Qualcomm uses AI to amplify the mobile cellular signal

Thanks to AI modems will be able to improve the performance of 4G and 5G, but it is on the millimeter waves mmWave gain will be most interesting.

If artificial intelligence is often used on smartphones to improve the appearance and quality of photos, it will soon be able to increase the performance of cellular communications and coverage of 5G mobile devices. This is at least a bet of Qualcomm, which claims that the artificial intelligence algorithms integrated into its modems will be able to increase signal coverage and thus expand the range of all radio devices connected to the device, including 4G and 5G equipment. The use of artificial intelligence will be included in the Snapdragon X70 modem, which should be delivered this year to be found in smartphones in 2023.

These announcements were made during the Qualcomm 5G summit, which took place on May 9-11 in San Diego, California. Most of the improvements relate to the technology of short-range high-speed millimeter waves (mmWave). 5G combines two technologies that work in parallel: sub-6 GHz wireless signals that can cover tens of kilometers at speeds of several hundred megabits per second, and powerful but limited mmWave technology that covers only a few tens of meters at speeds more. than one gigabit per second bandwidth. T-Mobile also uses an intermediate band that fills the gap. But most users are interested in the great features of mmWave and its many real-world applications, such as the thousands of people who take photos and videos of an outdoor concert and then share them on social media. However, due to the limited range, Qualcomm and operators want to improve mmWave’s performance. And AI can give the answer.

Improved smartphone / repeater antenna connection

Ignacio Contreras, Qualcomm’s director of product marketing, told reporters that the artificial intelligence finding could expand mmWave’s reach by about 20 percent, although the technique could be used to improve other cellular technologies. In conclusion, Qualcomm teaches the modem what to do before it encounters a real scenario. Mobile phones always communicate using a relay antenna, to which they send context information to optimize data transfer. Thus, a modem that supports artificial intelligence can be fine-tuned before it is put into operation. In the real world, a smartphone modem will transmit not only the current conditions, but also its network status forecasts to improve the performance of all devices in the system. Thanks to mmWave, the smartphone could indicate to the mobile that it would be better to switch to a new beam if it is available.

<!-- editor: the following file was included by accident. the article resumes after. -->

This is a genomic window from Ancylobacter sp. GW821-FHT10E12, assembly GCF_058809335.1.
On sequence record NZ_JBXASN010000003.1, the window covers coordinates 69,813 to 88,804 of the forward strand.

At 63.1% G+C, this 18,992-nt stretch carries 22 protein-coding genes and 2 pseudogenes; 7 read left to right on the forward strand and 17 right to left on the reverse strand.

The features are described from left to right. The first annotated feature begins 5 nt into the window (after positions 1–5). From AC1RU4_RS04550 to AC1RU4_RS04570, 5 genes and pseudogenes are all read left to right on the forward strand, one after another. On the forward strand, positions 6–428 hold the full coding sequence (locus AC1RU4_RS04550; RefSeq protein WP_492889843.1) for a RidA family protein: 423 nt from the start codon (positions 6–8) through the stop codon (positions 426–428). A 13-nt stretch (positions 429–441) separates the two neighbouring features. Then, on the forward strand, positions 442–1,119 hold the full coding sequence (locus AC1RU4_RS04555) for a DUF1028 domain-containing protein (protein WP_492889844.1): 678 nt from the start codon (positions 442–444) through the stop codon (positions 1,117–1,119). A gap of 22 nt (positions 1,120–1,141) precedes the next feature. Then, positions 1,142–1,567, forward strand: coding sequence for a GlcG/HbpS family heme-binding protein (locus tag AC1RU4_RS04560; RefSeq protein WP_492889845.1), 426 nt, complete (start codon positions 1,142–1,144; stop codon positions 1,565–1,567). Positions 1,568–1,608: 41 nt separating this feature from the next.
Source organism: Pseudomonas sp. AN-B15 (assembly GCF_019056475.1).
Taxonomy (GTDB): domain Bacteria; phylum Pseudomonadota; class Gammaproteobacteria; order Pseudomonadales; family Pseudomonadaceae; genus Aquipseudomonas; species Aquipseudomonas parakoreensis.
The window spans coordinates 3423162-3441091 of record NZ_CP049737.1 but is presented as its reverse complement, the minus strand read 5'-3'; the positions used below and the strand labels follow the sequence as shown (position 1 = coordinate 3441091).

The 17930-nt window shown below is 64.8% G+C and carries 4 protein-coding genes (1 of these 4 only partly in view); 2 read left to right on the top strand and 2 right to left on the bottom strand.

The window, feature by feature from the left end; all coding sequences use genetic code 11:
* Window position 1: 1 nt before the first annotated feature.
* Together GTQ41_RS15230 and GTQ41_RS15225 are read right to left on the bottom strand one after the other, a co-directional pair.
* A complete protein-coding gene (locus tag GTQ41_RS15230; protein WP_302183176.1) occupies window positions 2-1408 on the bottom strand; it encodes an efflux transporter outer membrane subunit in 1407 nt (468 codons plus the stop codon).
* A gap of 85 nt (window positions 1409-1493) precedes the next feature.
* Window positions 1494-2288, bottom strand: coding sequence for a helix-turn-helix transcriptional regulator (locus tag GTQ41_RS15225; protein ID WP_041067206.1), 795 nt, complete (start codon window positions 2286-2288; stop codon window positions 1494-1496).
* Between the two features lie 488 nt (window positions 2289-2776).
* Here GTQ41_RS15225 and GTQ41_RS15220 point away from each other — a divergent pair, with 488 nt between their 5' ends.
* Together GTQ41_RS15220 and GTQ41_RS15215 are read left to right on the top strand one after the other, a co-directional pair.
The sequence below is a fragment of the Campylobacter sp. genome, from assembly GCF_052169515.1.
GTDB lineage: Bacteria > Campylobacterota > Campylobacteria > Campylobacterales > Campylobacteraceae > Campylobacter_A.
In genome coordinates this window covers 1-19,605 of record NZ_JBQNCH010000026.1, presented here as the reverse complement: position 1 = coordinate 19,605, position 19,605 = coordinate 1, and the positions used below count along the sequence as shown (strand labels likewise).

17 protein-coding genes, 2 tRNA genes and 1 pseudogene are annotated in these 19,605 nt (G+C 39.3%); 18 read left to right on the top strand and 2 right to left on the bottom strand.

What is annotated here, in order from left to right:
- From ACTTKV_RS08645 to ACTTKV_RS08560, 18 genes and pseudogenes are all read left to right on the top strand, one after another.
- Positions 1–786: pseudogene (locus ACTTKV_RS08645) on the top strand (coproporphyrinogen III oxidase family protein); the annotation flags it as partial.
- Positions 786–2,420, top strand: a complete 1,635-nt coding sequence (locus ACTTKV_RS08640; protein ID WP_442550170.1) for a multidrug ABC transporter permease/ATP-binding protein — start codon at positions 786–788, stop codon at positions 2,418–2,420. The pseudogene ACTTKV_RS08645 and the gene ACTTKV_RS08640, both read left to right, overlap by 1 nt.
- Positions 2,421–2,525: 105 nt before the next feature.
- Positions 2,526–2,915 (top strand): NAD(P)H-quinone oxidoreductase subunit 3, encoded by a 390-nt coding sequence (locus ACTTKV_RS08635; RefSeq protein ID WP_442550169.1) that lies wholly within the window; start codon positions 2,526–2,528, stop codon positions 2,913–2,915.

Smart Transmit 3.0 technology automatically adapts power when the smartphone downloads data over the network. (Qualcomm loan)

“Thanks to the artificial intelligence processing integrated into the system model, the device will not only be able to inform about current conditions, but also predict conditions in the next moment,” added Mr. Contreras. At the same conference, which ends today, Qualcomm will also demonstrate standalone mmWave technology. Today, every mmWave deployment requires binding to frequencies below 6 GHz to perform control functions. By freeing millimeter waves from this control, 5G can be used in more applications, including fixed wireless broadband, as offered by T-Mobile. Finally, Qualcomm has announced the launch of a technology called Smart Transmit 3.0, which can intelligently control power when a smartphone downloads data over a network. Smart Transmit 3.0 power management algorithms will now include information sent over Wi-Fi and Bluetooth.